The fourth type of audit conducted by the IRS is a field audit. A field audit is the most severe type of audit and involves the IRS coming to visit you at your home or office. With this type of audit, the IRS doesn’t want to limit audit to particular items and can last anywhere from one day to a week, depending on the size of the taxpayer’s business. During a field audit the IRS will interview employees about key business operations, including processes, accounting procedures, management structure and internal controls. At the time of the audit it is very important to make sure that you are represented by your local CPA that filed your tax returns.


What records do you need to keep?

The IRS recommends keeping any documents that support your income you’re reporting or any deduction or credit you’re claiming until the time limit for the IRS to take any action for a tax return has expired.

  • Proof of income, including W-2s and 1099, bank and brokerage statements, K-1 forms and spousal-support payment codes
  • General financial records, like bills and invoices, credit card statements, mileage logs, cancelled checks and other proof of payment deemed necessary to support deductions and credits you claim.
  • Financial records related to real property, including paperwork from the purchase or sale of a home as well as all documents associated with the costs of buying, selling or managing rental properties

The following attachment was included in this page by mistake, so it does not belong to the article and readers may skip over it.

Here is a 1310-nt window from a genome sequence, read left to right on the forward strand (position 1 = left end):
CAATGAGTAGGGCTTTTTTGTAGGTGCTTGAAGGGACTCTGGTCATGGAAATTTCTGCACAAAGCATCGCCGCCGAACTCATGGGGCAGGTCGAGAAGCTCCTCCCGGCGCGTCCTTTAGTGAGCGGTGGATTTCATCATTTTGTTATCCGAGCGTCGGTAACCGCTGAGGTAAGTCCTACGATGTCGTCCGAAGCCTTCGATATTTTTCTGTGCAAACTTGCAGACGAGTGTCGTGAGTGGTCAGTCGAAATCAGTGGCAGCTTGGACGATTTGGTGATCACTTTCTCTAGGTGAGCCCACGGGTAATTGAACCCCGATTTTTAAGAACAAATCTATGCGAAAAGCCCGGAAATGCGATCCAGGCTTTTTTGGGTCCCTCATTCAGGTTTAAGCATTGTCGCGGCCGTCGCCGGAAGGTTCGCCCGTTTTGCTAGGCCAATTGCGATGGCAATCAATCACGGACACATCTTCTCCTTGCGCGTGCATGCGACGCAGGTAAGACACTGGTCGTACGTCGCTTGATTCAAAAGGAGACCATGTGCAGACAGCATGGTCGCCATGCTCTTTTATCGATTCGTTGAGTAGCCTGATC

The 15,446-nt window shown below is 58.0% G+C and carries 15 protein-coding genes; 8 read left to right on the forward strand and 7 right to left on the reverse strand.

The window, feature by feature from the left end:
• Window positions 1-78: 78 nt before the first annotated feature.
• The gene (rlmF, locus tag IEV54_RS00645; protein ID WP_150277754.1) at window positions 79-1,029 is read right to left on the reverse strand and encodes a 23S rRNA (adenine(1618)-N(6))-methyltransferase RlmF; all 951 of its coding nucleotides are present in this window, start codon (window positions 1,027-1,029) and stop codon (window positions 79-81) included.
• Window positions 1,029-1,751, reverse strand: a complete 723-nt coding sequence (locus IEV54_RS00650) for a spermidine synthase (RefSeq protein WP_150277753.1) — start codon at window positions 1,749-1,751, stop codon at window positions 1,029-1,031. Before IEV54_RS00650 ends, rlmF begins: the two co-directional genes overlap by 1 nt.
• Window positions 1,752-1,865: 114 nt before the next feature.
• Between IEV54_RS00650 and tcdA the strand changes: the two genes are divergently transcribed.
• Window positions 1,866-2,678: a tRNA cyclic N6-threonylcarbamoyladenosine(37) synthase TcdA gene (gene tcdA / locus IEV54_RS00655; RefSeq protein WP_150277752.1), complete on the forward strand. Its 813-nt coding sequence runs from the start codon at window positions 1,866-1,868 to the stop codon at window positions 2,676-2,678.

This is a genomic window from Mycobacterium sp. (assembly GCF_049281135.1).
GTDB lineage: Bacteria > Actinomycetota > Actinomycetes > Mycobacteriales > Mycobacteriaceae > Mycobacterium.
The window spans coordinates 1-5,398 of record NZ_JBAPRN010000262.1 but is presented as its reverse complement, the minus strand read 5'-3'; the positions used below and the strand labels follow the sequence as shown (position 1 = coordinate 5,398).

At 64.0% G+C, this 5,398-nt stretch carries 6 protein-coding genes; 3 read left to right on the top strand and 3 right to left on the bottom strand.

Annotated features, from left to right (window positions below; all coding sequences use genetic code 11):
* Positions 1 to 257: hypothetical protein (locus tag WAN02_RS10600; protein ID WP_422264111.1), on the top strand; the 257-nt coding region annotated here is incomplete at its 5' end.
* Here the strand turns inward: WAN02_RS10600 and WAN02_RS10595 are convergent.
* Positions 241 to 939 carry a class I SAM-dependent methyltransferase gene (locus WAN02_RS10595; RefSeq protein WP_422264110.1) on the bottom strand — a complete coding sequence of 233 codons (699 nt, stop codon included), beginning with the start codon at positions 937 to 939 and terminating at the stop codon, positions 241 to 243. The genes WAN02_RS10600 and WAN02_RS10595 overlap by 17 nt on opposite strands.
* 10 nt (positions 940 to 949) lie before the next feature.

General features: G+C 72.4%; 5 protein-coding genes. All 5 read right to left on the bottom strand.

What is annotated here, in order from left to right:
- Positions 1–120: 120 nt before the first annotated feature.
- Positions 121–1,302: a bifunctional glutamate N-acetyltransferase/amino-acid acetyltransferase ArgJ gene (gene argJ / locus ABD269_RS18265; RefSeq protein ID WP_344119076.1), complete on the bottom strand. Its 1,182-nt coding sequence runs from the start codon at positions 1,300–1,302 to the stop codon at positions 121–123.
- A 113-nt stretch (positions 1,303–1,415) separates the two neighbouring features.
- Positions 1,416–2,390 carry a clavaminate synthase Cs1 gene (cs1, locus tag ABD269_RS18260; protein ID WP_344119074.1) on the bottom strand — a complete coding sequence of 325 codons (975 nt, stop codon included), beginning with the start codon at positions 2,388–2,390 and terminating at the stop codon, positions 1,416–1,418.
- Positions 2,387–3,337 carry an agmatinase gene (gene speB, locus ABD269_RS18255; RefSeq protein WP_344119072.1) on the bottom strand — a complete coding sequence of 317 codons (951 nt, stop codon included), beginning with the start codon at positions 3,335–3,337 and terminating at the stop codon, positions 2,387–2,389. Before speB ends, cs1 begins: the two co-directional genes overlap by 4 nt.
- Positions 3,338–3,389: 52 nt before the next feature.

• Investment records, including those related to stock transactions. IRAs and other retirement accounts

How long should you keep records?

The IRS recommends you keep tax records for three years after filing for most situations. This is the recommended time because that’s the amount of time you have to amend your return to claim additional eligible credits or refunds, as well as the typical amount of time the IRS has to audit you to try to collect any additional taxes owed. There are certain situations that the IRS advises you should keep your records longer than the general three years.

  • Seven years if you file a loss claim from worthless securities or reduction of bad debt
  • Six years if you fail to report income that you should have, but only if that income was more than 25% of the gross income you reported on your return
  • Four years for employment tax records
  • Forever if you don’t file a return
  • Forever if you file a fraudulent return


Knowing the type of audit being conducted and staying organized with your tax documents can help you survive your audit quickly and efficiently. It’s important to remember to act on the audit immediately and not put it off. If you ever have any questions or concerns during the process of your audit make sure to contact your local CPA for guidance to resolve the audit quickly and efficiently. After you’ve experience an audit, you’ll never want to go through one again. There is no way to 100 percent avoid an audit, but there are steps that you can take to lessen your chances of being selected. Make sure to learn and take our steps on How to Avoid an Audit!


By: Paige Knight